Survey: nearly half of American adults are now integrating COVID into their financial strategy

0

Pekic/Getty Images

The COVID-19 pandemic has fundamentally changed the way Americans plan their finances and savings, with many turning to short-term rather than long-term goals, according to a new survey from New York Life.

See: Start 2022 off right with your January financial checklist
Find: how to “future-proof” your finances in light of the lingering effects of COVID-19

Nearly half of respondents (46%) in New York Life Wealth Watch’s latest survey said the COVID-19 pandemic is now a factor when considering their financial strategies. A growing percentage have moved away from the traditional “holistic” financial approach – incorporating both long and short-term goals – to one that focuses on short-term priorities like building a fund emergency (38%), paying off credit card debt (31%), financing a vacation (27%) or buying a car (25%).

“Over the past year and counting, Americans have had to be nimble when it comes to their short- and long-term financial priorities,” said Aaron Ball, head of insurance solutions, services and marketing for the New York Life, to GOBankingRates in an email. . “While Americans still understand the importance of a long-term financial strategy, our data revealed that the current COVID environment has shifted the focus to short-term goals.”

The survey, conducted in December 2021 and released on January 25, interviewed around 2,200 adults. Much of the focus has been on Americans’ confidence in their financial situation and savings strategies. On this point, there is still a lot of uncertainty. Less than 40% of respondents said they felt “hopeful” as the New Year approached. Only one in four (25%) said they felt ‘on track towards a goal/lifestyle’ and 28% said they felt ‘unsure’.

See: 5 things you should do immediately after losing a partner
Find: COVID-19 Omicron variant will likely cause paid sick leave to be reinstated in California

Those who feel the most confident about achieving their financial goals said they have savings (46%), have a strategy in place (42%) and are successful in managing their debt (37%).

The level of confidence varies by age group. Gen Xers — the next group to retire, after baby boomers — tend to report lower levels of confidence in their savings and retirement strategies, the survey found. More than half (53%) of Gen Xers said they felt less prepared than their peers. This could be due to rising inflation, as nearly two-thirds (64%) of Gen Xers expect their living expenses to be higher in 2022.

Regardless of age group, most respondents are still unsure if they have the right financial plan. Only 30% said they have a financial strategy in place and are confident in that strategy. Millennials and Gen Z have said they want to develop financial strategies. Regardless of age group, most respondents are still unsure if they have the right financial plan. Only 30% said they have a financial strategy in place and are confident in that strategy. Millennials and Gen Z have said they want to develop financial strategies, including hiring finance professionals, to help alleviate financial stress and anxiety.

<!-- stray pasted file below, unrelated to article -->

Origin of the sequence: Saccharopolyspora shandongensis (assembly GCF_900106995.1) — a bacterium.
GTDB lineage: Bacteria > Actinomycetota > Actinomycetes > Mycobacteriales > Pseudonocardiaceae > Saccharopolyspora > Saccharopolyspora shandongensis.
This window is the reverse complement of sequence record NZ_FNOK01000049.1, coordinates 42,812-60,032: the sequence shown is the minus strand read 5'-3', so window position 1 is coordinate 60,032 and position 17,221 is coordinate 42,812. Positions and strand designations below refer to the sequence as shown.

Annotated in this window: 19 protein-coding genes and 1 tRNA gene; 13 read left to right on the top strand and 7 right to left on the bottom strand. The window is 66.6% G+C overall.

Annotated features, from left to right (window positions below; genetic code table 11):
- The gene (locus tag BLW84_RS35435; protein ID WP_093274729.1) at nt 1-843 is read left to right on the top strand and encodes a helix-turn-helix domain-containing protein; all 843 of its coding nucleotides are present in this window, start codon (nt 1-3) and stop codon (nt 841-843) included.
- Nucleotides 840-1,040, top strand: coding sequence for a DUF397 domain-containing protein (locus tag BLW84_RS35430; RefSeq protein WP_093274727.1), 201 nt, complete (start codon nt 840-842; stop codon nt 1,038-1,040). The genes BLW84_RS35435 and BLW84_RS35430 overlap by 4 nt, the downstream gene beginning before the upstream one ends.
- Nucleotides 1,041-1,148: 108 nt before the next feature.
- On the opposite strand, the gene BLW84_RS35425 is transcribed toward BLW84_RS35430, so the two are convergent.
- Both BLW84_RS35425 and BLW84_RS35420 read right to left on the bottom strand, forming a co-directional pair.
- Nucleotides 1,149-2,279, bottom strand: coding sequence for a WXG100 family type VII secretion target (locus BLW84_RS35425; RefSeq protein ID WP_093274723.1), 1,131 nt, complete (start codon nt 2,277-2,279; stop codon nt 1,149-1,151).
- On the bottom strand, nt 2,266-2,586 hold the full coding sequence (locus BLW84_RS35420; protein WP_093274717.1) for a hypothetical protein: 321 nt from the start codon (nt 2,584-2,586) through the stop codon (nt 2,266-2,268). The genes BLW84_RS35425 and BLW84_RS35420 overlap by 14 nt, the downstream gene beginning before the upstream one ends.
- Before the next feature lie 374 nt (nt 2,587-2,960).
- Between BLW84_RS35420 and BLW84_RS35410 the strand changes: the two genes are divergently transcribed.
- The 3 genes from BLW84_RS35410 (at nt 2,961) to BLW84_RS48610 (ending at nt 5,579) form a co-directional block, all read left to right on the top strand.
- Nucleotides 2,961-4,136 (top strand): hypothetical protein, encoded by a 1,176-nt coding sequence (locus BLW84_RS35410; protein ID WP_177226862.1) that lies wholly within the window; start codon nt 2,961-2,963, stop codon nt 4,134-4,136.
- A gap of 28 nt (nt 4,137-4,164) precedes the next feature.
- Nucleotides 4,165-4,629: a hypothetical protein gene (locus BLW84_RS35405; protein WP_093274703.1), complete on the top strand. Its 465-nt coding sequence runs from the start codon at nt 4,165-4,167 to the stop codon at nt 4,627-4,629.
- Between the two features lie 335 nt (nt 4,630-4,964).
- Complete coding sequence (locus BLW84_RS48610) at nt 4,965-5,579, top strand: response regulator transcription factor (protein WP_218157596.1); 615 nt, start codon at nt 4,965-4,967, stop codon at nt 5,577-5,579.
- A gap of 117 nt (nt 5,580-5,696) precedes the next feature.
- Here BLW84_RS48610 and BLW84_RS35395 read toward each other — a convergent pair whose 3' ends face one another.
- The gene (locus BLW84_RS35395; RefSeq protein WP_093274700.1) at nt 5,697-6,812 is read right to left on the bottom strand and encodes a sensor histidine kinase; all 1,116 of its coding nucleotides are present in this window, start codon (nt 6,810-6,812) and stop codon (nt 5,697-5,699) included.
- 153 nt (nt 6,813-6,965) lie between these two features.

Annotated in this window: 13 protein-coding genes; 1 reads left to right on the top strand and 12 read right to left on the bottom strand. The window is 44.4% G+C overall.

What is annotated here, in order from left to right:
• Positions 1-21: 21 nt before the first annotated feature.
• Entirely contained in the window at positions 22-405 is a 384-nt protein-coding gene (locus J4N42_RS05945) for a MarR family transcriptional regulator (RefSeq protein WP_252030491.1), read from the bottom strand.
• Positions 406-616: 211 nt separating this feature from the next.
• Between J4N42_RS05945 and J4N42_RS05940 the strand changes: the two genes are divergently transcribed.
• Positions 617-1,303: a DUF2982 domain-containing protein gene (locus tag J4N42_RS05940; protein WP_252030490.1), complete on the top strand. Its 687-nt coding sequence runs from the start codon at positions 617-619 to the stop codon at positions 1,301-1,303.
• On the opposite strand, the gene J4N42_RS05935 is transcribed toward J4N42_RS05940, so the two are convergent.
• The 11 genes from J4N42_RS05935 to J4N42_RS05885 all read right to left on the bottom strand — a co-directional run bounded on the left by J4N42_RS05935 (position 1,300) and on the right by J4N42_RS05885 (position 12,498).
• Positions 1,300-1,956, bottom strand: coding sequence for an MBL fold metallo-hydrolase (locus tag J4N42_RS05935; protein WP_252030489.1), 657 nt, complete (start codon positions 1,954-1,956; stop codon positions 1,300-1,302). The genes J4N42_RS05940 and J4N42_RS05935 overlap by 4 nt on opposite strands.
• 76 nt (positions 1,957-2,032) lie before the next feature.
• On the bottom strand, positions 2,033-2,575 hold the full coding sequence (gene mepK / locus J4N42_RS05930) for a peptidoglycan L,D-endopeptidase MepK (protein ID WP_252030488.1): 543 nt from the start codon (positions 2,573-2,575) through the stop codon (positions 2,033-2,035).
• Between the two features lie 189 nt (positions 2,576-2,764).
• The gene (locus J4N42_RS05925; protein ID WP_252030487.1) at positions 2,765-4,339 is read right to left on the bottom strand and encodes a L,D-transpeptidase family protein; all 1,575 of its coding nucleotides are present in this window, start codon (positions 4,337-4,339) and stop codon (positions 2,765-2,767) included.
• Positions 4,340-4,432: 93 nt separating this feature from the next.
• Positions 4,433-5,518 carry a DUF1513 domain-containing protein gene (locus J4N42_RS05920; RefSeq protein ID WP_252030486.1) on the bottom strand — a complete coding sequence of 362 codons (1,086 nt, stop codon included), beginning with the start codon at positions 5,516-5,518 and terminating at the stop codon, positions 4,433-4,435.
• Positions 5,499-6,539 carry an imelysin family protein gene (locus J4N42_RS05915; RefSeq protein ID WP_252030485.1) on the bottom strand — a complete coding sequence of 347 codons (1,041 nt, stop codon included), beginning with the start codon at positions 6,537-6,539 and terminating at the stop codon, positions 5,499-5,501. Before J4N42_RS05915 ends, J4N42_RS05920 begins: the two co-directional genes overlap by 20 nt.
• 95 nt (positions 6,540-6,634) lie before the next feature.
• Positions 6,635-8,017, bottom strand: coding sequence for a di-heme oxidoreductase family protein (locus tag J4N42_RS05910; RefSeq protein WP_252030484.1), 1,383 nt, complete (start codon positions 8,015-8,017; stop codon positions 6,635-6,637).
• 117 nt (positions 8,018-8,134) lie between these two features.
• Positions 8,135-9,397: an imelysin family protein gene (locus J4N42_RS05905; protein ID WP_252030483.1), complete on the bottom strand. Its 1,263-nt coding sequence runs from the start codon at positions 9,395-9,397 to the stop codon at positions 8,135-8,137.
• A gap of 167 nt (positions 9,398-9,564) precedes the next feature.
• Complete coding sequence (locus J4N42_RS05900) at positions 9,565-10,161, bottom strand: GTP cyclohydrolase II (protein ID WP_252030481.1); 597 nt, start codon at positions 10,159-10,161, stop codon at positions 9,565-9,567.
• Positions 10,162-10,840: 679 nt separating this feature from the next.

See: How much you should have in your retirement fund at 30, 40, 50 and 60
Find: Inflation and your taxes – How do higher prices affect your tax bracket?

Respondents who said they did not feel confident in achieving their overall financial goals, such as building a secure retirement fund, mostly attributed it to a lack of emergency savings (35%), the absence of a strategy in place (32%) and debt management problems (29%).

One way to address these issues is to develop flexible strategies to deal with unforeseen events, Ball said. “The risk of approaching finances with a ‘set it and forget it’ mindset is that a static financial strategy cannot adapt to life’s changes. It’s essential to reassess your financial strategy on an ongoing basis, and the new year is the perfect time for many to do so.

More from GOBankingRates

About the Author

Vance Cariaga is a London-based writer, editor and journalist who previously held positions at Investor’s Business Daily, The Charlotte Business Journal and The Charlotte Observer. His work has also appeared in Charlotte Magazine, Street & Smith’s Sports Business Journal, and Business North Carolina magazine. He holds a BA in English from Appalachian State University and studied journalism at the University of South Carolina. His reporting has earned him awards from the North Carolina Press Association, Green Eyeshade Awards and AlterNet. In addition to journalism, he has worked in banking, accounting and restaurant management. A North Carolina native who also writes fiction, Vance’s short story “Saint Christopher” placed second in the 2019 Writer’s Digest short story competition. Two of her short stories appear in With One Eye on the Cows, an anthology published by Ad Hoc Fiction in 2019. Her first novel, Voodoo Hideaway, is published in 2021 by Atmosphere Press.

Share.

Comments are closed.